By C. J. Chivers from Missrata in Libya
This article was published in The New York Times on 07/05/201
Military forces loyal to Col. Muammar el-Qaddafi struck the fuel terminal of this rebel-controlled city early Saturday with ground-to-ground rockets, igniting a fire that threatened the city’s fuel supply.
The barrage struck shortly after midnight, when rockets began landing and exploding in several areas of the terminal, officials there said.At least one rocket hit a set of three mammoth tanks, which ruptured and burst into a fireball. The fire settled into a leaping blaze that towered overheard, visible for miles. Its glow illuminated the eastern section of the city throughout the night. Residents woke to a thick, drifting cloud of black smoke.
The attack on the terminal was another escalation against the besieged city, and the second pinpoint attack by Colonel Qaddafi’s forces in two nights.
Residents woke Friday to the news that Misurata’s port, its only lifeline to the outside world, had been peppered with antitank land mines.
At the fuel terminal, a small contingent of firefighters worked throughout the night and the day trying to contain the fire, which had destroyed all three storage tanks in one section of the terminal, but had not spread.
“We want to protect the other tanks from exploding,” said Mufta Youssef, one of the firefighters, after backing away from the containers’ blackened remains for a break from the heat.
No one was wounded in the attack or the firefighting effort, officials said.
The tanks contained diesel fuel and gasoline — each roughly 6,000 cubic meters, or 1.5 million gallons — said Muftah Bazina, the terminal’s director.
The effect on the city’s energy supply was not immediately apparent. Misurata has been cut off from new sources of fuel since the uprising against the Qaddafi government began in February. But it began the siege with large reservoirs of diesel fuel and gasoline, and so far there have not been shortages.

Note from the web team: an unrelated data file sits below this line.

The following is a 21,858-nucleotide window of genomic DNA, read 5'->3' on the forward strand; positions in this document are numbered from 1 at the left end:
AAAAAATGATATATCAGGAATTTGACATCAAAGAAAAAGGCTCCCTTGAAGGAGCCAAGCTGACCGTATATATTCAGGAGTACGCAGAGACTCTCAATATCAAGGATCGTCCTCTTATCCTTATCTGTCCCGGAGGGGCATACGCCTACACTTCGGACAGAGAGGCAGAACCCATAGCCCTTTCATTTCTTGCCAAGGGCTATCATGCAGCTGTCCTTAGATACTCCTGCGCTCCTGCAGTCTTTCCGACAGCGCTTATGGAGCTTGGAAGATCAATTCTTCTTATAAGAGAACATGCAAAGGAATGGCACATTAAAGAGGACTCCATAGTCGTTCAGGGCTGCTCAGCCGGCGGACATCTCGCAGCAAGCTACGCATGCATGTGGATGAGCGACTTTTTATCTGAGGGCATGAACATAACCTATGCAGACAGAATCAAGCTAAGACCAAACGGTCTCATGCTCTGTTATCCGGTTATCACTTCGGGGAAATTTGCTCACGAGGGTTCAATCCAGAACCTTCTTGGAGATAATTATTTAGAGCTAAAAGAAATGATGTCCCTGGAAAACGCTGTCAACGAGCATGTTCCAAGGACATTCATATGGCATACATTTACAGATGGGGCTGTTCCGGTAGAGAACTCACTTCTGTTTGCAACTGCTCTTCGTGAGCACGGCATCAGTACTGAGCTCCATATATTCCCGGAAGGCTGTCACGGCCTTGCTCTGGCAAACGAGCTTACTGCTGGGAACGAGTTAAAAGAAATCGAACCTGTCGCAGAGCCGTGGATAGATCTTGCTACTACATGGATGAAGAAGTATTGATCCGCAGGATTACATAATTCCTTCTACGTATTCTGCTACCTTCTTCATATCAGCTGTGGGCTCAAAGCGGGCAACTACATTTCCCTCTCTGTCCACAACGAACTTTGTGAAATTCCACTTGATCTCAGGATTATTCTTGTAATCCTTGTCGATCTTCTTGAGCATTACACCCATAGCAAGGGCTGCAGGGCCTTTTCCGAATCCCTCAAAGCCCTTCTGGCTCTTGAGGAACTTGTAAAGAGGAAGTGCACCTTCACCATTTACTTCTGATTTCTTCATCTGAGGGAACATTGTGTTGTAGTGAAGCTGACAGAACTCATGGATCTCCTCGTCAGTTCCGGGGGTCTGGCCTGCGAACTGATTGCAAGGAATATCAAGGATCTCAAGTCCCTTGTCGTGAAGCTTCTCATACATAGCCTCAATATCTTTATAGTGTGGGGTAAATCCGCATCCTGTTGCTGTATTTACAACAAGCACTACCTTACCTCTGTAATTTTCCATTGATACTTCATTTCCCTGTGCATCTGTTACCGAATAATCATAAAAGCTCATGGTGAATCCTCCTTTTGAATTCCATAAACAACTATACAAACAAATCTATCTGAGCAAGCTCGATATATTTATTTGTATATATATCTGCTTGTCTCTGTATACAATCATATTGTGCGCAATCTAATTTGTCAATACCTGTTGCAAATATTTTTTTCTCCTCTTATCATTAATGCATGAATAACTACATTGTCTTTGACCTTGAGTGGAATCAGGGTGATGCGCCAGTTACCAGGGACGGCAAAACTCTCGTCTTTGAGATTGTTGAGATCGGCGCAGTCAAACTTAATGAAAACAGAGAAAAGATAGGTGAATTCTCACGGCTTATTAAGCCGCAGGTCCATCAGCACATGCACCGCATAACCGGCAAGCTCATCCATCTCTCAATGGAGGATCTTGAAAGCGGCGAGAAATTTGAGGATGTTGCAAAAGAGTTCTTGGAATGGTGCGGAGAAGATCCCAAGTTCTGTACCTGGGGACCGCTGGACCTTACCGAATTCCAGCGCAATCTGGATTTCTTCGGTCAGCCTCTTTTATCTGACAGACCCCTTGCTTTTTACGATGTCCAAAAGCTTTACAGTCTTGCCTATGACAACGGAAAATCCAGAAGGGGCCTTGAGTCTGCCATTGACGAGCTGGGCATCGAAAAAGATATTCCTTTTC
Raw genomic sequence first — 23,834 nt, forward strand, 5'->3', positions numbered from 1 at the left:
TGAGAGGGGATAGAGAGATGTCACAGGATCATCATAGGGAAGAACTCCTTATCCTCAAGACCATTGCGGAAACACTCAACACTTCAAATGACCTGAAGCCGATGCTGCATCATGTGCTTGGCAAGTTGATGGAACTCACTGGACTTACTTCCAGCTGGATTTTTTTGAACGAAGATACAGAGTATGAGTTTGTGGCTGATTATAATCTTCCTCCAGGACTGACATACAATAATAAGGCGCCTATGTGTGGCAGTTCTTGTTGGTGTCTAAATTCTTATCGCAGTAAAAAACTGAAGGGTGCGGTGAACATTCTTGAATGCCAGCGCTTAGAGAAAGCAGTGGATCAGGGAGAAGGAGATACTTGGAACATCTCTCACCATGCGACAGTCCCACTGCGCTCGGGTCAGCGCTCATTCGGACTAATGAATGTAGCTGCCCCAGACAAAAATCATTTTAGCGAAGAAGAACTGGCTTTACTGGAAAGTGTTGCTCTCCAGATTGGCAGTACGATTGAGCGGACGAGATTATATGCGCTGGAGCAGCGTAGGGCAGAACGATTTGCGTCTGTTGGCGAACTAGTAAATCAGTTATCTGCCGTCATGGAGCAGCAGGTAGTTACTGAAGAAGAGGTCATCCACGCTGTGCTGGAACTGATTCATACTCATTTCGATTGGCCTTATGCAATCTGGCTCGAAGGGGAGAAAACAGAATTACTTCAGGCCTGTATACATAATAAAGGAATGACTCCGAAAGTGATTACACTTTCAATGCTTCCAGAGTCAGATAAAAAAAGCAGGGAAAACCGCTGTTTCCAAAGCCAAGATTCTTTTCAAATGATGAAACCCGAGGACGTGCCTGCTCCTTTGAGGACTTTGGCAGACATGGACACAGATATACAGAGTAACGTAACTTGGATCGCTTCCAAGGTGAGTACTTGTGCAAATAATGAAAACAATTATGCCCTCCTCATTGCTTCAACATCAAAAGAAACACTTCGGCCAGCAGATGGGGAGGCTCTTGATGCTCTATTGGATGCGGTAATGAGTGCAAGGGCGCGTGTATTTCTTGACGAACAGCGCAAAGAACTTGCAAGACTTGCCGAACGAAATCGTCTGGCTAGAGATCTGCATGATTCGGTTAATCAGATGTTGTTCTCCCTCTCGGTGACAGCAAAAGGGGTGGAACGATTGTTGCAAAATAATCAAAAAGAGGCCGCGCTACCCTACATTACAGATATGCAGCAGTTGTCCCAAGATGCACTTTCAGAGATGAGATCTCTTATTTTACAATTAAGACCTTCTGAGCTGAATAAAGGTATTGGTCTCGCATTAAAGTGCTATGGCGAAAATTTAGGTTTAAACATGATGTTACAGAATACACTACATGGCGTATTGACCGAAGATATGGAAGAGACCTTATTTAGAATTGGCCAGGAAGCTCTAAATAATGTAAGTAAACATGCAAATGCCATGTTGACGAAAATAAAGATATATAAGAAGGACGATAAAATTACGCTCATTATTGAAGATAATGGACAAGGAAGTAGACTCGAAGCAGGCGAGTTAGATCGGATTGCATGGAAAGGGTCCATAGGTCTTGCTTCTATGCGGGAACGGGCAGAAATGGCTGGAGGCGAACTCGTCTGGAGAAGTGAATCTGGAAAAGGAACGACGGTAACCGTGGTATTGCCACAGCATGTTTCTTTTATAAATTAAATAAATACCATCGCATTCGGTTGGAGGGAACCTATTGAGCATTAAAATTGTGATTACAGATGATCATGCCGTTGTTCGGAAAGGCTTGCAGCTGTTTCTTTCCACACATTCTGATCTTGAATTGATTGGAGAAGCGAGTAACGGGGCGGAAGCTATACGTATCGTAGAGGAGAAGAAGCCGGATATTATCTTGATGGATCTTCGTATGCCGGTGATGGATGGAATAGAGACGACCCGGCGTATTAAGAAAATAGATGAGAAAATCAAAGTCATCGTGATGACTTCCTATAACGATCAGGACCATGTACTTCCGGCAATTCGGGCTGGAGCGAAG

Several other fuel tanks remained intact, and terminal officials said the rebels’ de facto government would not disclose which tanks were full and which were not, nor would they make any public statements about how much fuel remained in the city.
“The exact information is a secret,” Mr. Bazina said.
He was willing to characterize the situation only in general terms. “We do have fuel,” he said. “But we do not have enough.”
For weeks, the lines at the few gas stations in the city have often stretched to hundreds of cars. But residents and officials have said the lines are caused in part by the small number of stations, which are often closed — not to any shortage of gasoline. Gas prices have remained low, indicating sufficient supply.
Supplies of pressurized cooking fuel, however, recently ran out.
The Qaddafi government has tried striking the terminal with rocket barrages at least three times in the past three weeks, officials said, and in previous attacks had destroyed an administrative building and a warehouse. The attack early Saturday was the first time a fuel storage tank had been hit.
Mr. Bazina and other officials at the port said at least one of the tanks was struck by at least one rocket, and the resulting explosion and heat ignited the others.
The impact craters and twisted remains of other ground-to-ground rockets were visible around the remaining tanks.
The tail section of one variant of a Grad rocket — a cold war-era munitions made in the 1980s in what is now Slovakia, and one of the most common fired on this city — was visibly stuck in the soil near the fire.
Workers at the terminal had also collected two others of the same variant of rocket, including one that had sailed just over another tank and struck the ground beside it without exploding.